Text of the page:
Chile's next president must commit to media democratisation
Unlike neighbouring countries such as Argentina and Uruguay, Chile never repealed the regulation framework established under the 1973-1990 military dictatorship. In the years since the return to democracy, governments run by the Concert of Parties for Democracy, including the one headed by Bachelet, have not reformed the system based on concentrated private ownership, which is anathema to pluralism.
The mechanisms that perpetuate such a system must be dismantled urgently. In first place is the government subsidies paid to the print media, of which the duopoly El Mercurio and Copesa – owners of 95 percent of print titles — are the sole beneficiaries. Second is the 1982 general law on communications, passed during the Pinochet era, and its section 36B, which was added later and provides for a custodial sentence for broadcasting on an illegal frequency. This legislation has turned broadcasting into a closed shop, at the expense of small, independent and community-based radio and television stations, which have been waiting for years to be granted official status.
The law passed in May 2010, providing for the establishment of community and citizens' radio broadcasting services, must be applied. The transfer or reallocation of frequencies must also be imposed, since the consortium Iberoamericana Radio Chile, which holds 60 percent of them, refuses to abide by the 2012 agreement between broadcasters and the telecoms regulator Subtel.
Reporters Without Borders has submitted these recommendations, as well as the decriminalisation of press offences which is still in abeyance, to the United Nations Human Rights Council, which is due to discuss Chile at its Universal Periodic Review session in January and February next year. Will they be taken into consideration? The circumstances do not necessarily point in that direction.
On 13 August this year, the UN Committee on the Elimination of Racial Discrimination heard testimony from Mireya Manquepillan, the head of Kimche Mapu, a radio station of the indigenous Mapuche community. She spoke of the plight endured by her people, including in the field of news and information.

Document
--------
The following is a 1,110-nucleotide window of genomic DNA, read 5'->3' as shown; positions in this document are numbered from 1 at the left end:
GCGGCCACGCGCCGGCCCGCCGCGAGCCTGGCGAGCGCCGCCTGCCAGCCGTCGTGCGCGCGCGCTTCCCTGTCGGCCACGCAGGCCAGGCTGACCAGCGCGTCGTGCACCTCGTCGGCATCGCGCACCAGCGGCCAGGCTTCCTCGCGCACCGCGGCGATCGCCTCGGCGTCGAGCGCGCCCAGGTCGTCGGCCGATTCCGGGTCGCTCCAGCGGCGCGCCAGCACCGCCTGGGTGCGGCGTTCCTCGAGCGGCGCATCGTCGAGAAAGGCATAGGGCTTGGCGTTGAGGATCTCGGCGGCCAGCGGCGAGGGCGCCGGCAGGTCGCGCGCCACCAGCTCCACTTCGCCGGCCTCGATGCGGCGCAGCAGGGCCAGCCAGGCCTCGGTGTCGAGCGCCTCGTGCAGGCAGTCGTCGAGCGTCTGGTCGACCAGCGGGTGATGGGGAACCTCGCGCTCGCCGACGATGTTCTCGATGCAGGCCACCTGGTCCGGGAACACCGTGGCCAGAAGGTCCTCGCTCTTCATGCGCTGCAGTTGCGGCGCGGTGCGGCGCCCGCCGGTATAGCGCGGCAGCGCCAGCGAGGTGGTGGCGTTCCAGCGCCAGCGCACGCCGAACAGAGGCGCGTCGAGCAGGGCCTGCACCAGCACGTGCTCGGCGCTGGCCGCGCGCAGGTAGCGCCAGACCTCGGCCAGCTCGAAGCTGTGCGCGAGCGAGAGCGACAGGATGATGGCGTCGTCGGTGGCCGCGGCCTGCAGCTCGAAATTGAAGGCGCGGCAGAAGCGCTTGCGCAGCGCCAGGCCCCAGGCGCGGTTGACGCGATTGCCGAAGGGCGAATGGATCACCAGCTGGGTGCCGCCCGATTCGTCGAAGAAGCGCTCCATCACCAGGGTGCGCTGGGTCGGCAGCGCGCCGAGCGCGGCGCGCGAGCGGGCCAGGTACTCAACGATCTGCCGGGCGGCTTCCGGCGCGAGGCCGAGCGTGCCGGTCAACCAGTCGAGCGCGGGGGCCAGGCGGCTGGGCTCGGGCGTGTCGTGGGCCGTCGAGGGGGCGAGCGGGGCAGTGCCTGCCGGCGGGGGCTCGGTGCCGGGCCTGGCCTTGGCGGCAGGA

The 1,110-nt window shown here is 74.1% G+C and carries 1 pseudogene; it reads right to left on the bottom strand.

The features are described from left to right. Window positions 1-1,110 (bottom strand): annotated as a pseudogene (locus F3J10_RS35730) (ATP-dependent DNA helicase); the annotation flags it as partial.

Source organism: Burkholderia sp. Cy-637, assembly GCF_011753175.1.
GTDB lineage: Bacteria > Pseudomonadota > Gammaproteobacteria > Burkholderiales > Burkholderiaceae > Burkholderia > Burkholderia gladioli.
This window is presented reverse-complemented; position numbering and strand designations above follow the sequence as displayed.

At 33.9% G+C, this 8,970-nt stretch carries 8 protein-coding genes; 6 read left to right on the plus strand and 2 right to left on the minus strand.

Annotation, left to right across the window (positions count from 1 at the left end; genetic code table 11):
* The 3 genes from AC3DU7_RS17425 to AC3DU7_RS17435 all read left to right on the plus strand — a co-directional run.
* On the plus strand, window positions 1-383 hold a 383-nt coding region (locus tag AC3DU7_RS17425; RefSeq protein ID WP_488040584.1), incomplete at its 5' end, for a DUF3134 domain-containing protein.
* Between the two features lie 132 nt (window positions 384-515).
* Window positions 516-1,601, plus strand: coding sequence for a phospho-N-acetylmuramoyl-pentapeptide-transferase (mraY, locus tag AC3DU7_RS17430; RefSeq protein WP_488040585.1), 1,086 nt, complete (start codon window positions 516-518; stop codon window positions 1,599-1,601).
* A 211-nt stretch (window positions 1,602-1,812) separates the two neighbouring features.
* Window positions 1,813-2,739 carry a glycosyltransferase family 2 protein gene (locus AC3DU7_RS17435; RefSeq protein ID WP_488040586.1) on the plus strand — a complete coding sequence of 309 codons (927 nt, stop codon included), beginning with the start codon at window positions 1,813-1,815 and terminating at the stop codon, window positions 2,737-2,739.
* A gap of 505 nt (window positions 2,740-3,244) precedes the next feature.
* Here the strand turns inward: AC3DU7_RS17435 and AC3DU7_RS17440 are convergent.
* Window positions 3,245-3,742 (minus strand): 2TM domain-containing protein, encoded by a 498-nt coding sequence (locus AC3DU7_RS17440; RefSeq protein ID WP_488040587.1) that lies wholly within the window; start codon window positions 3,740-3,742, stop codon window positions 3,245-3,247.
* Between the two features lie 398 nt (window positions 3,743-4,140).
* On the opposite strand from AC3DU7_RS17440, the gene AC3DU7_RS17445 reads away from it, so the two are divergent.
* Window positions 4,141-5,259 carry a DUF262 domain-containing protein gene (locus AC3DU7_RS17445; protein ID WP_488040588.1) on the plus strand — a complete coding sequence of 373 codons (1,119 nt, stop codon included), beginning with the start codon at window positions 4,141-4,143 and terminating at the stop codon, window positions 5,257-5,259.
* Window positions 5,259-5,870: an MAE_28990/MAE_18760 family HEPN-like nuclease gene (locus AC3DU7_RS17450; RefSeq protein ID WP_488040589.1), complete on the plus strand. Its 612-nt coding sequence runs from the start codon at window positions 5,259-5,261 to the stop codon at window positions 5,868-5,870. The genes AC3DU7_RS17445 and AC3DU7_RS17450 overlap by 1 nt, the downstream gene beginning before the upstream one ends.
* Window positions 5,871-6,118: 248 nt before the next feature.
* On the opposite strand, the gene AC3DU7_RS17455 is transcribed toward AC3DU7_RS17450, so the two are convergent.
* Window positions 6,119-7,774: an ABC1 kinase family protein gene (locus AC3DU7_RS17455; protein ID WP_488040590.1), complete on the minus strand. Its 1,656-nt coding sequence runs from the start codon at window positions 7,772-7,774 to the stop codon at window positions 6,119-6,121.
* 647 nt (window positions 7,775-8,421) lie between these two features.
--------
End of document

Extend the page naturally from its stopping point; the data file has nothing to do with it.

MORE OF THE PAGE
Immediately after she spoke out, the government announced a plan for indigenous radio stations for 2014-2016. “We were promised 30 new stations, a budget of 10 million pesos (about 15,000 euros) and a pilot project at the end of October which Kimche Mapu was to have undertaken,” Manquepillan told Reporters Without Borders. “Since then, there's been nothing. It was all talk.”
During a recent visit to Chile by Reporters Without Borders, Tomas Mosciatti, the manager and co-owner of the radio station Bío Bío, also expressed his concerns: “The 2010 law opened up community radio only slightly and just for those who put out municipal propaganda or preach the Gospel, who are 'community' in name only.
“In general terms, the radio audience has declined significantly and there is little hope that digital television, which will generate very few new channels, will be its salvation.”
The Digital Terrestrial Television Act received final approval by the Senate on 15 October but its enactment has been halted by the president. The main broadcasting groups aside, its critics have been harsh. The legislation theoretically allocates 40 percent of the new capacity to regional or local broadcasters. However, observers point out that these have no real autonomy.
“Most are appendages of the main national broadcasters,” said Mosciatti. “The market will decide.”
In the view of officials of the alternative television station Señal 3 La Victoria: “This law is designed only to extend the existing media establishment. There is no redistribution.”
Chile's media oligopoly, which was the target of social protests in 2011, has yet to be overhauled. This will entail the abolition of Pinochet's legacy, which still haunts the country and its journalists.